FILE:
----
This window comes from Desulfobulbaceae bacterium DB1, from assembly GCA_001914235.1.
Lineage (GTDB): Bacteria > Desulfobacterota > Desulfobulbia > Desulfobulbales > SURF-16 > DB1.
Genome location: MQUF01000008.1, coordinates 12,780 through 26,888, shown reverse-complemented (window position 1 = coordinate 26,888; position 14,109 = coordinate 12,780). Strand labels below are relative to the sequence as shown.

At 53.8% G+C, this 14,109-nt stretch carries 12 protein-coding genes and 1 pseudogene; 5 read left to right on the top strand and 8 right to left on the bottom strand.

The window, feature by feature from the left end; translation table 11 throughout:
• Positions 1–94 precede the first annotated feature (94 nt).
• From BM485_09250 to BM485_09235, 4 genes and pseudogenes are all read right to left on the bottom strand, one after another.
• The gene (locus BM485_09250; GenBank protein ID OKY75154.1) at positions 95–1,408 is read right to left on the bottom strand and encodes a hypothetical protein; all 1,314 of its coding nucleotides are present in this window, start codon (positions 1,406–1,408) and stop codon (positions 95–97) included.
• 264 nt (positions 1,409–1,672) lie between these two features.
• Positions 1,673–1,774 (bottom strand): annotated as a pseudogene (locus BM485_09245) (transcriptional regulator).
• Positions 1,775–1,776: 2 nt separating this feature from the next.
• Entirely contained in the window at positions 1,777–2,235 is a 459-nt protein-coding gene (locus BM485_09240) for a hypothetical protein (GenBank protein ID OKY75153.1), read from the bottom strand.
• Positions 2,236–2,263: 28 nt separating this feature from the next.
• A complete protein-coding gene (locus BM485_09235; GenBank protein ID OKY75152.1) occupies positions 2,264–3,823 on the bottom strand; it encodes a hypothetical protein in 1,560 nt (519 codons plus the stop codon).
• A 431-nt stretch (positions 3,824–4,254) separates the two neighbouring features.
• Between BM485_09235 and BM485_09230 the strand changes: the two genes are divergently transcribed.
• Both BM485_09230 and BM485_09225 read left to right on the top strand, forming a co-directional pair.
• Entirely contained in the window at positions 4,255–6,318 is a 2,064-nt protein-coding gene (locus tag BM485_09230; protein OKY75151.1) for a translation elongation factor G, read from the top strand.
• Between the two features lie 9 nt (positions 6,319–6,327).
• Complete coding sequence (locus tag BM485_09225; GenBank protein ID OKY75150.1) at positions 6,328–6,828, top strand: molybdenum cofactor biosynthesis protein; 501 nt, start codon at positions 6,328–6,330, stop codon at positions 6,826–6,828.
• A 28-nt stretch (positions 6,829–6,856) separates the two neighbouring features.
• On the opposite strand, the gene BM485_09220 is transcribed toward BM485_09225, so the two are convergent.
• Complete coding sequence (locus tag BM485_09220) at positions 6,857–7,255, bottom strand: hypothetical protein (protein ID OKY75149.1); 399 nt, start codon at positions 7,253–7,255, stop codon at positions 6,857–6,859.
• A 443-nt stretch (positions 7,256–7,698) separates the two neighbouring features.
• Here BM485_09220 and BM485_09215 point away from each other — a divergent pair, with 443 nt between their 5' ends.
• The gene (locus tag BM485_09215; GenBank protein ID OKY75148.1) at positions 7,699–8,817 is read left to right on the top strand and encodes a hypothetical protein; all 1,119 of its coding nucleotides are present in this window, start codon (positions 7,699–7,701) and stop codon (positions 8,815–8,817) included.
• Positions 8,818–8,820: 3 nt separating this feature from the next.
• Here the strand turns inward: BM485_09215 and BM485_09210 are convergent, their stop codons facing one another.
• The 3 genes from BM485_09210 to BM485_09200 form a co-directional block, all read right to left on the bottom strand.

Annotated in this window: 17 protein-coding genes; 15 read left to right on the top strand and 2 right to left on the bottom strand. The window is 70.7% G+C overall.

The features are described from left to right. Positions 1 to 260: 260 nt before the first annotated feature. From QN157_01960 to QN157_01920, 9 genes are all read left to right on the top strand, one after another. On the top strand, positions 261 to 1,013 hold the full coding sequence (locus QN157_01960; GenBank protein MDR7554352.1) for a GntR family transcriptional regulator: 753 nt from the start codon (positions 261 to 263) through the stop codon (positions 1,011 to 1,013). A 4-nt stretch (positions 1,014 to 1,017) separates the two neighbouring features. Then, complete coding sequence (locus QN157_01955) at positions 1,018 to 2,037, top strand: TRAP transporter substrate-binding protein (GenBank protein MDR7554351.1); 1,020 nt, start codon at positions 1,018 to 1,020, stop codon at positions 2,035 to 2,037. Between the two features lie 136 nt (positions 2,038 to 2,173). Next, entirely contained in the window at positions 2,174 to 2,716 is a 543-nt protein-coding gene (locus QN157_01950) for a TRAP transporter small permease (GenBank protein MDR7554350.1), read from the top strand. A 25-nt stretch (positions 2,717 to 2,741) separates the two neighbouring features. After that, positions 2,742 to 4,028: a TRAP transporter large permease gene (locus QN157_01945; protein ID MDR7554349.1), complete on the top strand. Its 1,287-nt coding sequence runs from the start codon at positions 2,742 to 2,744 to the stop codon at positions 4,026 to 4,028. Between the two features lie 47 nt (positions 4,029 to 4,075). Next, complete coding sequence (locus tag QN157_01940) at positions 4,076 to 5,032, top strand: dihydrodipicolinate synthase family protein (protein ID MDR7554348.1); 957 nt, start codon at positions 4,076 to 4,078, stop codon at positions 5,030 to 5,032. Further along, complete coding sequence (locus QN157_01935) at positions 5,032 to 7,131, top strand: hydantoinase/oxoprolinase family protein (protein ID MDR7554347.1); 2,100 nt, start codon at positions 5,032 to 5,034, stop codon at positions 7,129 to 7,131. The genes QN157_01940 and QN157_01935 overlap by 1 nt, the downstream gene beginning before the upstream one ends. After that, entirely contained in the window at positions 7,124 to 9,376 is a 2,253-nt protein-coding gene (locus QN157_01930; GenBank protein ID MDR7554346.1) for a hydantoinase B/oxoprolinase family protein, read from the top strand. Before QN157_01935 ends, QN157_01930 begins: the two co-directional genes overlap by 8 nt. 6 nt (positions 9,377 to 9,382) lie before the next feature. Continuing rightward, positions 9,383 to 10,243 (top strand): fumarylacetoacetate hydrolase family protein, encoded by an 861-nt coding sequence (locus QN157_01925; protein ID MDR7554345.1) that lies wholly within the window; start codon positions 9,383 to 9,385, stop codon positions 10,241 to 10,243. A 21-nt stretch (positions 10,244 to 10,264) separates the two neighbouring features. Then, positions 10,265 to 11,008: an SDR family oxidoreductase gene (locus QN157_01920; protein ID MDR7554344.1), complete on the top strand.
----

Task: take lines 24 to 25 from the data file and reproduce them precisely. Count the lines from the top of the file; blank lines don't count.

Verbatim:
• A 443-nt stretch (positions 7,256–7,698) separates the two neighbouring features.
• Here BM485_09220 and BM485_09215 point away from each other — a divergent pair, with 443 nt between their 5' ends.